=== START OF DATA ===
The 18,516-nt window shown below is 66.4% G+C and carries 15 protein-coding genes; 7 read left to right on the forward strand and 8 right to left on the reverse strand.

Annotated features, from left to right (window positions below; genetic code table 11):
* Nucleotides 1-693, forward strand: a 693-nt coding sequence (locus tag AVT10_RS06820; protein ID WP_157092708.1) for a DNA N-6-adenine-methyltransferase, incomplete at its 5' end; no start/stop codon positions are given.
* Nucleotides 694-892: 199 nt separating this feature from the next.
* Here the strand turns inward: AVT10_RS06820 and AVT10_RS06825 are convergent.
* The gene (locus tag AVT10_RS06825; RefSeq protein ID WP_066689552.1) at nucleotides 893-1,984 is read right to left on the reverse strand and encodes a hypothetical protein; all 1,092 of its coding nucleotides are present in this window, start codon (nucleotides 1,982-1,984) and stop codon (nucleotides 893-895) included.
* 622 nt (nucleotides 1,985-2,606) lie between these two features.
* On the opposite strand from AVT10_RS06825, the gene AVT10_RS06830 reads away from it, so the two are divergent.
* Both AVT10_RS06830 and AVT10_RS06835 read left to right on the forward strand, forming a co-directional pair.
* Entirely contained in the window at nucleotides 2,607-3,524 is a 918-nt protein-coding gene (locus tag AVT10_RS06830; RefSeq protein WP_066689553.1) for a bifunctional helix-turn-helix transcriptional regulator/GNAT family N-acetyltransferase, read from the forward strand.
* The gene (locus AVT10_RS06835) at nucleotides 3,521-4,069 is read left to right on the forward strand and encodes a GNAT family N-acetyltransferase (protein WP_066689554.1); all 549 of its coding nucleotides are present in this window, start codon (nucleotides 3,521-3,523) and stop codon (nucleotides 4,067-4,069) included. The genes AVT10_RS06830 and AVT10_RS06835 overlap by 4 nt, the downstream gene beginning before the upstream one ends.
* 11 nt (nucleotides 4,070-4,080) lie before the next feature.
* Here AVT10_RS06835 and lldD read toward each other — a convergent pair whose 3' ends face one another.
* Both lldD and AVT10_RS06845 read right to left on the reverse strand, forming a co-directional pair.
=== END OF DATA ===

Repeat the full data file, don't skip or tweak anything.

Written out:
The 18,516-nt window shown below is 66.4% G+C and carries 15 protein-coding genes; 7 read left to right on the forward strand and 8 right to left on the reverse strand.

Annotated features, from left to right (window positions below; genetic code table 11):
* Nucleotides 1-693, forward strand: a 693-nt coding sequence (locus tag AVT10_RS06820; protein ID WP_157092708.1) for a DNA N-6-adenine-methyltransferase, incomplete at its 5' end; no start/stop codon positions are given.
* Nucleotides 694-892: 199 nt separating this feature from the next.
* Here the strand turns inward: AVT10_RS06820 and AVT10_RS06825 are convergent.
* The gene (locus tag AVT10_RS06825; RefSeq protein ID WP_066689552.1) at nucleotides 893-1,984 is read right to left on the reverse strand and encodes a hypothetical protein; all 1,092 of its coding nucleotides are present in this window, start codon (nucleotides 1,982-1,984) and stop codon (nucleotides 893-895) included.
* 622 nt (nucleotides 1,985-2,606) lie between these two features.
* On the opposite strand from AVT10_RS06825, the gene AVT10_RS06830 reads away from it, so the two are divergent.
* Both AVT10_RS06830 and AVT10_RS06835 read left to right on the forward strand, forming a co-directional pair.
* Entirely contained in the window at nucleotides 2,607-3,524 is a 918-nt protein-coding gene (locus tag AVT10_RS06830; RefSeq protein WP_066689553.1) for a bifunctional helix-turn-helix transcriptional regulator/GNAT family N-acetyltransferase, read from the forward strand.
* The gene (locus AVT10_RS06835) at nucleotides 3,521-4,069 is read left to right on the forward strand and encodes a GNAT family N-acetyltransferase (protein WP_066689554.1); all 549 of its coding nucleotides are present in this window, start codon (nucleotides 3,521-3,523) and stop codon (nucleotides 4,067-4,069) included. The genes AVT10_RS06830 and AVT10_RS06835 overlap by 4 nt, the downstream gene beginning before the upstream one ends.
* 11 nt (nucleotides 4,070-4,080) lie before the next feature.
* Here AVT10_RS06835 and lldD read toward each other — a convergent pair whose 3' ends face one another.
* Both lldD and AVT10_RS06845 read right to left on the reverse strand, forming a co-directional pair.